43. In some countries, the CPT has been particularly struck by the small number of qualified psychiatric nurses among the nursing staff in psychiatric establishments, and by the shortage of personnel qualified to conduct social therapy activities (in particular, occupational therapists). The development of specialised psychiatric nursing training and a greater emphasis on social therapy would have a considerable impact upon the quality of care. In particular, they would lead to the emergence of a therapeutic milieu less centred on drug-based and physical treatments.

44. A number of remarks concerning staff issues and, more particularly, auxiliary staff, have already been made in an earlier section (cf. paragraphs 28 to 31). However, the CPT also pays close attention to the attitude of doctors and nursing staff. In particular, the Committee will look for evidence of a genuine interest in establishing a therapeutic relationship with patients. It will also verify that patients who might be considered as burdensome or lacking rehabilitative potential are not being neglected.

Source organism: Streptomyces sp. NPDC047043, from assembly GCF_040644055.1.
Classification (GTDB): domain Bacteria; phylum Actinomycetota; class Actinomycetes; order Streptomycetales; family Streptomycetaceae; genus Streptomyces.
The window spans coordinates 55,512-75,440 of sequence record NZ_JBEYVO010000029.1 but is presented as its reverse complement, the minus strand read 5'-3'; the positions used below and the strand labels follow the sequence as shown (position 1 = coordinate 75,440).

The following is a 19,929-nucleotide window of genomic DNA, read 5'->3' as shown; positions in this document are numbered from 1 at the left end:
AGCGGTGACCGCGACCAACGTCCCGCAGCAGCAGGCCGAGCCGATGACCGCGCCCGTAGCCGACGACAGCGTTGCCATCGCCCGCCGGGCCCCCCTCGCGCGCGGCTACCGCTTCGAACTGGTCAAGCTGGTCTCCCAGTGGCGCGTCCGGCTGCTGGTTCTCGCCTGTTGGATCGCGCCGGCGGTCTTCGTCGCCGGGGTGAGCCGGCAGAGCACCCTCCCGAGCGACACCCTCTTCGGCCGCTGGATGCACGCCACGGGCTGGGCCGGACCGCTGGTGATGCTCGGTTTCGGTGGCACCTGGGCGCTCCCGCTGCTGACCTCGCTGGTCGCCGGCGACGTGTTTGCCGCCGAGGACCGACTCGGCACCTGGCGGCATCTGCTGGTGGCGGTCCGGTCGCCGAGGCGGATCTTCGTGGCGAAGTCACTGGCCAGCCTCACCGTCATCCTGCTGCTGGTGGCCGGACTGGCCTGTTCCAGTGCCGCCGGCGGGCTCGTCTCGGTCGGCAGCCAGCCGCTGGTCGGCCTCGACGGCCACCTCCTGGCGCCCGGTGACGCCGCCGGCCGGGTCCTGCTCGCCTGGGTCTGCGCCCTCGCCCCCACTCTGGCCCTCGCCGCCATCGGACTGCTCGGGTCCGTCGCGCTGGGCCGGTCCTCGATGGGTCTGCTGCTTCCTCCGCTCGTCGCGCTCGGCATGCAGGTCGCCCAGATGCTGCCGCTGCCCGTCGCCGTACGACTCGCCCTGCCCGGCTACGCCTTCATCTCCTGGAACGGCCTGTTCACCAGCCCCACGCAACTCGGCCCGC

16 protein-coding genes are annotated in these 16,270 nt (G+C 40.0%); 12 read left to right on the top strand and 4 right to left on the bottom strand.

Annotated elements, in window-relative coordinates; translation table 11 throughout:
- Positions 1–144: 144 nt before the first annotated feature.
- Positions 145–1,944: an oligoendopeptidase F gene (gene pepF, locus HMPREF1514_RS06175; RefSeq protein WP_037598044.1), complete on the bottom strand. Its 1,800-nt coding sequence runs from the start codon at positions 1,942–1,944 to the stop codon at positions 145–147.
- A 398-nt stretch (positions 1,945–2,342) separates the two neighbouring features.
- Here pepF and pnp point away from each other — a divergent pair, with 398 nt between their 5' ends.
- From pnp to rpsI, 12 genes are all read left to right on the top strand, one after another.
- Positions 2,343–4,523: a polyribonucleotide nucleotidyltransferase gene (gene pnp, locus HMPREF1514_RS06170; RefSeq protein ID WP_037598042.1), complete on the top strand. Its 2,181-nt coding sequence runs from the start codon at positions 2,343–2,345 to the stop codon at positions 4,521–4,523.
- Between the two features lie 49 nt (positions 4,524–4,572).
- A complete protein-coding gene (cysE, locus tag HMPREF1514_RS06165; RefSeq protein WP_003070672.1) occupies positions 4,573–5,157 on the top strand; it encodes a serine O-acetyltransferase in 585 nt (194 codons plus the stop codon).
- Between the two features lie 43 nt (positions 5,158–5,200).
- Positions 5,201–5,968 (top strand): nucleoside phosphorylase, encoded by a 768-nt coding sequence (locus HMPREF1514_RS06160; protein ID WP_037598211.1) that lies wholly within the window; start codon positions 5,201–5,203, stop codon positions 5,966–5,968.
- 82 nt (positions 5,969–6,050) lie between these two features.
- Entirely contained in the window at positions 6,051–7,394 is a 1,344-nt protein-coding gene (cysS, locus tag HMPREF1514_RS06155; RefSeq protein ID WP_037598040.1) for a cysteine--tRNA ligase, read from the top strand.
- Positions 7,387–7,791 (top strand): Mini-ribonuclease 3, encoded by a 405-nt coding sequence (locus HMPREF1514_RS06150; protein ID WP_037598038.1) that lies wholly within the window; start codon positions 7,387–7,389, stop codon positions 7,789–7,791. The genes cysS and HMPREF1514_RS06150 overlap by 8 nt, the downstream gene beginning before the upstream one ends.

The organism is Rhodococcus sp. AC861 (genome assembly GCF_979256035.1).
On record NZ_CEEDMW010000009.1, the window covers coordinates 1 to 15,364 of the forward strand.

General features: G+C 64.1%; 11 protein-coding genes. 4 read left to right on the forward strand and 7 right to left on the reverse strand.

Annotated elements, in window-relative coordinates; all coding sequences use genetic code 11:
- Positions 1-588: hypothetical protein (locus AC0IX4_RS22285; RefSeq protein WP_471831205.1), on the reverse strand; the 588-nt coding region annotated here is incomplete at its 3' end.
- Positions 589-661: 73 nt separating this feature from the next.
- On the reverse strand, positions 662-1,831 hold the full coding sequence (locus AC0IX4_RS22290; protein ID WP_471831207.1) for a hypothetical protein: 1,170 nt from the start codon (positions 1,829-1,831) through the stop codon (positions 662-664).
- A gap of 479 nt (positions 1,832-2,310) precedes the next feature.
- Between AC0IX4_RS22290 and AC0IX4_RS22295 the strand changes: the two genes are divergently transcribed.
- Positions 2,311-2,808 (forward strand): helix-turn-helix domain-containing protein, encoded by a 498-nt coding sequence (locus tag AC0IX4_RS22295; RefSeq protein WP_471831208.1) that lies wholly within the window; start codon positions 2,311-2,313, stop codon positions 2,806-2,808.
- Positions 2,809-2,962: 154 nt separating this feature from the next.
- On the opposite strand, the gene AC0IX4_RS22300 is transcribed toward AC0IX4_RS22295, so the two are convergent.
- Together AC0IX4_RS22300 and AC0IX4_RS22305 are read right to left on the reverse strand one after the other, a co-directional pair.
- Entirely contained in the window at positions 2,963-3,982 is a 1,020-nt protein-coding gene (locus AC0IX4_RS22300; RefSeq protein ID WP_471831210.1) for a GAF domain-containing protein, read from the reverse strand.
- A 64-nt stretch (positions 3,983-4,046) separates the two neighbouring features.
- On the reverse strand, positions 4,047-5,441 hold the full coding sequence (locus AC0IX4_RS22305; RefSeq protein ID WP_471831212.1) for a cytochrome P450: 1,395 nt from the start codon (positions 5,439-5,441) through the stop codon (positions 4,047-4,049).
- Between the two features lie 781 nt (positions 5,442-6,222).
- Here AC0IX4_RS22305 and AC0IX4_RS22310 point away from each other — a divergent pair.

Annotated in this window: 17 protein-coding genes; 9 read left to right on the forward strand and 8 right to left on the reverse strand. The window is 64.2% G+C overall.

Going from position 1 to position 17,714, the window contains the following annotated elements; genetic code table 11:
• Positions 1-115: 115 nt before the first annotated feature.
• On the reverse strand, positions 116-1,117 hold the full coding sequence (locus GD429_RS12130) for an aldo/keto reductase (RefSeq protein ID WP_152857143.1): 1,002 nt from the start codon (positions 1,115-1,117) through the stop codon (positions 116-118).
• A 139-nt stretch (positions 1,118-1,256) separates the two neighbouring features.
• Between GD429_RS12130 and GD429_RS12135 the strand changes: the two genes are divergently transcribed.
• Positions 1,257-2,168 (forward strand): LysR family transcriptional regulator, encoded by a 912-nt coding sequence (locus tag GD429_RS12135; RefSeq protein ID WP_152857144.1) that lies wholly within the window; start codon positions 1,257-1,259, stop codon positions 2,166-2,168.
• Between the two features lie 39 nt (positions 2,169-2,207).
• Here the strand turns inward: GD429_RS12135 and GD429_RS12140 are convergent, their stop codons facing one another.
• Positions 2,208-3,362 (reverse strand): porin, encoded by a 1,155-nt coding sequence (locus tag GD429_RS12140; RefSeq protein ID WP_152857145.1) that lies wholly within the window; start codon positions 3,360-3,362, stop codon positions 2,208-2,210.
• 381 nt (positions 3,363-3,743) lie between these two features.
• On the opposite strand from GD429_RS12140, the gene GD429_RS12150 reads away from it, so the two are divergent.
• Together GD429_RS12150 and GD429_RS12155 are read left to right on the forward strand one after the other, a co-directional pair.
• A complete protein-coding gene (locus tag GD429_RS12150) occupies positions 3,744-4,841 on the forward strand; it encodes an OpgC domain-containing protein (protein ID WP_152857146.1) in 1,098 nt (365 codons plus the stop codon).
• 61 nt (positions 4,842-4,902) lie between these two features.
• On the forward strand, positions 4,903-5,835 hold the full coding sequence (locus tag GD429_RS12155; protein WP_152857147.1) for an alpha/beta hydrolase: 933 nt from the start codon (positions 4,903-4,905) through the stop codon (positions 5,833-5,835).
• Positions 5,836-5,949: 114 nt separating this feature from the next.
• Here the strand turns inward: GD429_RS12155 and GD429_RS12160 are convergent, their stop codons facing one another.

45. As in other health-care services, it is important that the different categories of staff working in a psychiatric unit meet regularly and form a team under the authority of a senior doctor. This will allow day-to-day problems to be identified and discussed, and guidance to be given. The lack of such a possibility could well engender frustration and resentment among staff members.